Shintaro Hongo, wallie tailgrab 1-foot, Chiba. Ph. Takuya Izumi

The Haroshi sculptures… How did you get him involved in Timescan 2?
I was always a fan of Haroshi; I went to almost all of his exhibitions in New York City. So when I came to Japan an artist friend connected me with him. And when I met Haroshi… I was surprised that he had kind of heard about me… He knew about me in Japan and we just got along really quickly. And even at one point, I was teaching him English in his office. So I would just see him every once in a while and he was always really nice to me and very caring and he has helped me out with a lot of things. So I just had this idea for Timescan 2 to maybe do something with a lot of figures he makes. I always love stop motion videos, so I thought it would be really cool to use his figures with the Super-8 and animate it. You know, move the arms a little bit and make it look like it’s walking or doing something. And yeah, he was down, so that’s kind of how that happened. And I just thought it was really nice because I’ve seen his art on skateboard graphics, and he always makes sculptures out of skateboards, but I’ve never seen his art in a skate video.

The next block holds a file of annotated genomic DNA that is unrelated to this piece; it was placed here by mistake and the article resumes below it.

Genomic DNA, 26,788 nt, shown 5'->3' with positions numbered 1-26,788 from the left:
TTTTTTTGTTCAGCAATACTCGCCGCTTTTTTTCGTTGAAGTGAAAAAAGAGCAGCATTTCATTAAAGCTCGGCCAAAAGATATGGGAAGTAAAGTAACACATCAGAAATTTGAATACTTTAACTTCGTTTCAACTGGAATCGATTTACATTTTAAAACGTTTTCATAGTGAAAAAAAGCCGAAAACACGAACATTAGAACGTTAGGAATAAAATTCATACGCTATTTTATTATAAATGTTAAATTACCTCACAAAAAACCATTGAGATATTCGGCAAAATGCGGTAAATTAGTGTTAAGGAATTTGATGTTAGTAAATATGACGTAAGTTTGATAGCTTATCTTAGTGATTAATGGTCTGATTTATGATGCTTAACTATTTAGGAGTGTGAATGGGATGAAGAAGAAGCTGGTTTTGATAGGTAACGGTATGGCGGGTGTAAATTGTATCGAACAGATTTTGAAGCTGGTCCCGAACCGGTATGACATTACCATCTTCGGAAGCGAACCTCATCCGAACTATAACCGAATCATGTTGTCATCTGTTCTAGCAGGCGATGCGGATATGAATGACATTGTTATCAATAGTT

Shintaro Hongo, wallie tailgrab 1-foot, Chiba. Ph. Takuya Izumi

Nice. Okay tell me about the Hongo brothers…
Shintaro, he’s the older brother and Masaki is younger, and they both look… Well when I first met them, they both looked exactly the same. Like a lot of people here they’ll mistake one for another all the time. Like they look exactly the same, their faces… An example is Shintaro lost his iPhone once and he’s like, ‘Masaki can I borrow your phone?’ And he literally unlocked Masaki’s phone with his face ID, which is really funny, right? They’re so similar not even Apple’s iPhone technology can differentiate the two! But now that Masaki has put out a full part with Sk8Mafia and Shintaro also has been killing it with WKND, I think through their skating it’s pretty obvious which one is which. They both have very distinct styles.